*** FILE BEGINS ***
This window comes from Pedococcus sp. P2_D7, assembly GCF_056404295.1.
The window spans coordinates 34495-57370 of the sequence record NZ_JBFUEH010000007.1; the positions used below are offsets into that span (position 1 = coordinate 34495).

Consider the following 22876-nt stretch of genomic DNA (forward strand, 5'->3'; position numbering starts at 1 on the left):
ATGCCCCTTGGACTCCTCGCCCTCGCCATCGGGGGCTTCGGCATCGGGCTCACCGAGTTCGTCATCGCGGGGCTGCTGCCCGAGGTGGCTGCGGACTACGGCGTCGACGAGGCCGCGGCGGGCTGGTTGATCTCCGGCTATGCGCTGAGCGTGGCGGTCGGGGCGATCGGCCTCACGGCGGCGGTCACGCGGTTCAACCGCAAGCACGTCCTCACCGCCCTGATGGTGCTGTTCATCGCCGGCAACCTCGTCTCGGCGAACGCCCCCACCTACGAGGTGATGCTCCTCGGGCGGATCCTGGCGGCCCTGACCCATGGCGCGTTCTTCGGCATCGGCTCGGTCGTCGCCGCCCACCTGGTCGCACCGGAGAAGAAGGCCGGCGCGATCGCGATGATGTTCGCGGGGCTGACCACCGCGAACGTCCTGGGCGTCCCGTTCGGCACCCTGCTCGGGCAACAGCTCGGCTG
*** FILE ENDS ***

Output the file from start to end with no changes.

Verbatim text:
This window comes from Pedococcus sp. P2_D7, assembly GCF_056404295.1.
The window spans coordinates 34495-57370 of the sequence record NZ_JBFUEH010000007.1; the positions used below are offsets into that span (position 1 = coordinate 34495).

Consider the following 22876-nt stretch of genomic DNA (forward strand, 5'->3'; position numbering starts at 1 on the left):
ATGCCCCTTGGACTCCTCGCCCTCGCCATCGGGGGCTTCGGCATCGGGCTCACCGAGTTCGTCATCGCGGGGCTGCTGCCCGAGGTGGCTGCGGACTACGGCGTCGACGAGGCCGCGGCGGGCTGGTTGATCTCCGGCTATGCGCTGAGCGTGGCGGTCGGGGCGATCGGCCTCACGGCGGCGGTCACGCGGTTCAACCGCAAGCACGTCCTCACCGCCCTGATGGTGCTGTTCATCGCCGGCAACCTCGTCTCGGCGAACGCCCCCACCTACGAGGTGATGCTCCTCGGGCGGATCCTGGCGGCCCTGACCCATGGCGCGTTCTTCGGCATCGGCTCGGTCGTCGCCGCCCACCTGGTCGCACCGGAGAAGAAGGCCGGCGCGATCGCGATGATGTTCGCGGGGCTGACCACCGCGAACGTCCTGGGCGTCCCGTTCGGCACCCTGCTCGGGCAACAGCTCGGCTG